Today I’m starting a series on how to prepare for wedding season. Not as a bride, groom or family member, but as a single person. Weddings can be tricky and confusing for those who are single and these are a few tips I discovered along the way. For the next few Mondays I will post on different topics related to weddings (avoiding questions about singlehood, the bouquet toss, etc).
Lately I’ve noticed that I enter into weddings either incredibly optimistic about meeting someone or despairing about being single at another wedding. There are the weddings that I just look forward to – the ones where I know lots of people and know that there will be a great DJ (my one weakness at weddings: dancing). When I’m despairing, I end up pretty defensive. If you want to see defensiveness as an art form, witness me in all my glory at a wedding I don’t want to be at. I’m silent, force fake smiles and leave the moment I can. Now I tend to avoid those weddings and just send a gift.
I’ve found that being overly optimistic hasn’t worked out great either. I was at a wedding a couple of years ago, with high hopes of meeting some new guys. As part of the wedding there was a dance lesson. So, I stood on the women’s side, keeping my eyes open for who would be my partner. I kept looking around until I finally looked down and saw the six year old across from me. I laughed externally, but internally I said, “Yes, this is how my life always goes.” And in that moment, I felt such despair. I ran through the lines that accompany many/most of us when we lose hope over meeting someone:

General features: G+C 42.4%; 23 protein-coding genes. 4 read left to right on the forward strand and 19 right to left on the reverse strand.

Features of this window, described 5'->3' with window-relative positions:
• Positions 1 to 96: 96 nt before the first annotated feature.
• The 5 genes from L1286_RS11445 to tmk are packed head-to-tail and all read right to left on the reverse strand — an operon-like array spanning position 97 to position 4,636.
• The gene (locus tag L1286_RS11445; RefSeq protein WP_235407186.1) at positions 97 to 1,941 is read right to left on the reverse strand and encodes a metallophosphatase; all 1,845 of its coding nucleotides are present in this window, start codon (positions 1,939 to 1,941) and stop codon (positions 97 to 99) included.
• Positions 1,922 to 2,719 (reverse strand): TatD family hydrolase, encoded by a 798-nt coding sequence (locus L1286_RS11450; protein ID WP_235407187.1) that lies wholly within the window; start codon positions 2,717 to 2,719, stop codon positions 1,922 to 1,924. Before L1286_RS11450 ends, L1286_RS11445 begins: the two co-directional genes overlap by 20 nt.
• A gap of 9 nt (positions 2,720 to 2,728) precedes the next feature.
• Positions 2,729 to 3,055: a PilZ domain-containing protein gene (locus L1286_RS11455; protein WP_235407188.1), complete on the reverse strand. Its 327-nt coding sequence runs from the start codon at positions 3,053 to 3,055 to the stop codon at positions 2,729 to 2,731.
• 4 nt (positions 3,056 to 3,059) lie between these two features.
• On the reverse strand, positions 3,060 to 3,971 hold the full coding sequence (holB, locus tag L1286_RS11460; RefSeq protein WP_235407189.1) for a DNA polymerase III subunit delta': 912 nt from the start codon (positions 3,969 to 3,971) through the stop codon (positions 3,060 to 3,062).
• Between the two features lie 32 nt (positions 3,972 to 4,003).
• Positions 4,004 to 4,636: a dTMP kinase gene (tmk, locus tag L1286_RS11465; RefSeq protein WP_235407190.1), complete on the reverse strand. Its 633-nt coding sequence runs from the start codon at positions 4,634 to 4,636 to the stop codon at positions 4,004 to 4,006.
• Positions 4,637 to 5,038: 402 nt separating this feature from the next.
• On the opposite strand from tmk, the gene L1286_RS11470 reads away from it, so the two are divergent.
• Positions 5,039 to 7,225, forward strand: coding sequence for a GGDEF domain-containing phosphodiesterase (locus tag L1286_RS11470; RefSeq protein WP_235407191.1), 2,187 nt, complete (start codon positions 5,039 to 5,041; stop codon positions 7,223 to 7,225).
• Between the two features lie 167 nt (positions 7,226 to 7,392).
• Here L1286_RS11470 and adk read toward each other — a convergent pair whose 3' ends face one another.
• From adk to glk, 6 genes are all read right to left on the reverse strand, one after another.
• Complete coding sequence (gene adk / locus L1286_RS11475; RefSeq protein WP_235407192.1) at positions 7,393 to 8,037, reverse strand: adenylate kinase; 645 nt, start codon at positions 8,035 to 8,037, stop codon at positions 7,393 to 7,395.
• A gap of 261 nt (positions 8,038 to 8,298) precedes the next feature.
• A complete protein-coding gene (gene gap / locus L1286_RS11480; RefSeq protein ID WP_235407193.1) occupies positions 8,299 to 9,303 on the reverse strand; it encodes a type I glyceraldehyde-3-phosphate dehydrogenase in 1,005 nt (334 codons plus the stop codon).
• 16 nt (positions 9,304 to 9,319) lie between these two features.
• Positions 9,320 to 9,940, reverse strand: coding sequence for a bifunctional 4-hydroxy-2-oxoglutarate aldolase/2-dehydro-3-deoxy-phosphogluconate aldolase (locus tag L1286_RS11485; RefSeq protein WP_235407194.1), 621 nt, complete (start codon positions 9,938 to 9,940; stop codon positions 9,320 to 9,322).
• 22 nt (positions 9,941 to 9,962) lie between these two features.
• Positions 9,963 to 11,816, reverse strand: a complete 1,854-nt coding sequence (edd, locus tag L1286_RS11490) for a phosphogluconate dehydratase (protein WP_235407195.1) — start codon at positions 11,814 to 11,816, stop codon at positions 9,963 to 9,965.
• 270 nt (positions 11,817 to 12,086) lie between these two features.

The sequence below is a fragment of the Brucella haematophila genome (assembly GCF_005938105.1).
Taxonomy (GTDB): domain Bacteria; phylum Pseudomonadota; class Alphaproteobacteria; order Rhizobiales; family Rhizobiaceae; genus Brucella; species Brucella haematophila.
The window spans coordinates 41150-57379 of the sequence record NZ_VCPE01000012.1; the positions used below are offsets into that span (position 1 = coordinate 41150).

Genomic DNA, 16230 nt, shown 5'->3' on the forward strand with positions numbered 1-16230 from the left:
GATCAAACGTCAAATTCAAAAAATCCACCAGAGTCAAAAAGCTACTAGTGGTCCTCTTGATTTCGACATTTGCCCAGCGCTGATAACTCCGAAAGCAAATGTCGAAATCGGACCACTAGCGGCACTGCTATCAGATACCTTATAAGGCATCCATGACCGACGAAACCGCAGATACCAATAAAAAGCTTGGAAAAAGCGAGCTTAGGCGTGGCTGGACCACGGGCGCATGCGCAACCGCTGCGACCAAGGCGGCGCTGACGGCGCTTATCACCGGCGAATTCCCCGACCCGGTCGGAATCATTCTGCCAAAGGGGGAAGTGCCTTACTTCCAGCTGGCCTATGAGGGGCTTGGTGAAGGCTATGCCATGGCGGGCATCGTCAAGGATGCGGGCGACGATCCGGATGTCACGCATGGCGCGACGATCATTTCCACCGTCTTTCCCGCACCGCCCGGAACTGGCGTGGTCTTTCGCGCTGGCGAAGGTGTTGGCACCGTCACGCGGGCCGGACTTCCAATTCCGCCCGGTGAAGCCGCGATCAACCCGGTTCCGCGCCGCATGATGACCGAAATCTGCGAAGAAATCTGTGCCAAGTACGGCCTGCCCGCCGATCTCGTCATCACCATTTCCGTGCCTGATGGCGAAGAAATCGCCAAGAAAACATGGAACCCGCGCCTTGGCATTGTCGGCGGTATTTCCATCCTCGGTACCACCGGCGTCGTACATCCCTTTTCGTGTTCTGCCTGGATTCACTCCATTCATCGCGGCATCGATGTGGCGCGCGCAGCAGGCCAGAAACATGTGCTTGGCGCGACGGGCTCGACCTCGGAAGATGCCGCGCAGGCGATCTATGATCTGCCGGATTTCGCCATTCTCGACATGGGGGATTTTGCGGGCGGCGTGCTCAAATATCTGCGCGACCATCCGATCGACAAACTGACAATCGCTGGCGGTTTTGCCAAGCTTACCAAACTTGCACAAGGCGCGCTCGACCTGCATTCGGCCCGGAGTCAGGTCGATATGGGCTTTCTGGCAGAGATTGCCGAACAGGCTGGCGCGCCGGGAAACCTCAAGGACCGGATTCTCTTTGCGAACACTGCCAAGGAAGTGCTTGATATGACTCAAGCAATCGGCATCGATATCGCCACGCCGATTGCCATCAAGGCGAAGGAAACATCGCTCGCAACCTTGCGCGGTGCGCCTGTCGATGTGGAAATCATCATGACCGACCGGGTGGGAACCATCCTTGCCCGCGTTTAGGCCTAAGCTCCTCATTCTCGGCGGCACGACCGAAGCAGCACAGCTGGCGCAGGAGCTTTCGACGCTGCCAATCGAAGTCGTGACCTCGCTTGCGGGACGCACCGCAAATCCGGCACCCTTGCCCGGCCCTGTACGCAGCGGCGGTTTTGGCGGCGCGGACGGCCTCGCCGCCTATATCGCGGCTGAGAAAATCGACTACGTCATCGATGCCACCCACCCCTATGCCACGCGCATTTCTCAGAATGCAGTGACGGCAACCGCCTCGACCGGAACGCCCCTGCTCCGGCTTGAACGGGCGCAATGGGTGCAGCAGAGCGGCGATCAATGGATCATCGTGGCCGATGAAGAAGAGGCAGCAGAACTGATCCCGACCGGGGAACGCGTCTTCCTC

This is my lot in life: the token single woman.
Why does this always happen to me?
I’ll never get married.
The despair remained with me into the next day. In those moments I feel stuck. Stuck in an intersection of emotions that all cross at my heart. Anger. Fear. Loneliness. Deep sadness. Eventually I open up and talk to God about my heart.
This all or nothing thinking has made appearances in most areas of my life. In can be an emotionally turbulent place to be, overly high expectations crashing down to despair. Neither place is good for me. Neither place is realistic. When I was in seminary, the profs in my department would talk about being open. This terminology was used all the time:
Open to God.
Open to what’s going on in your heart.
Remain open to what might happen.
The term “open” has been such a grounding concept for me. Being open means allowing things to play out instead of trying to control the results. It means trusting God and that he knows what he is doing. It means finding my hope in him, and not in the hope of getting married.
I still find myself horribly in process when it comes to remaining open. Some days, it feels easy to trust God. Other days, it is the last thing I want to do. Especially when it comes to weddings, an event that lately has seemed to bring up all my insecurities. I relate to Katherine Hepburn’s brutally honest line in “The Philadelphia Story”:
Oh, I’m such an unholy mess of a girl.
So, from this unholy mess of a girl. This is my truth. For now.
As you approach this wedding season, take a moment to consider with God:
What does it look like for me to be open at this wedding? How do I keep you as my hope, and not some unrealistic expectation?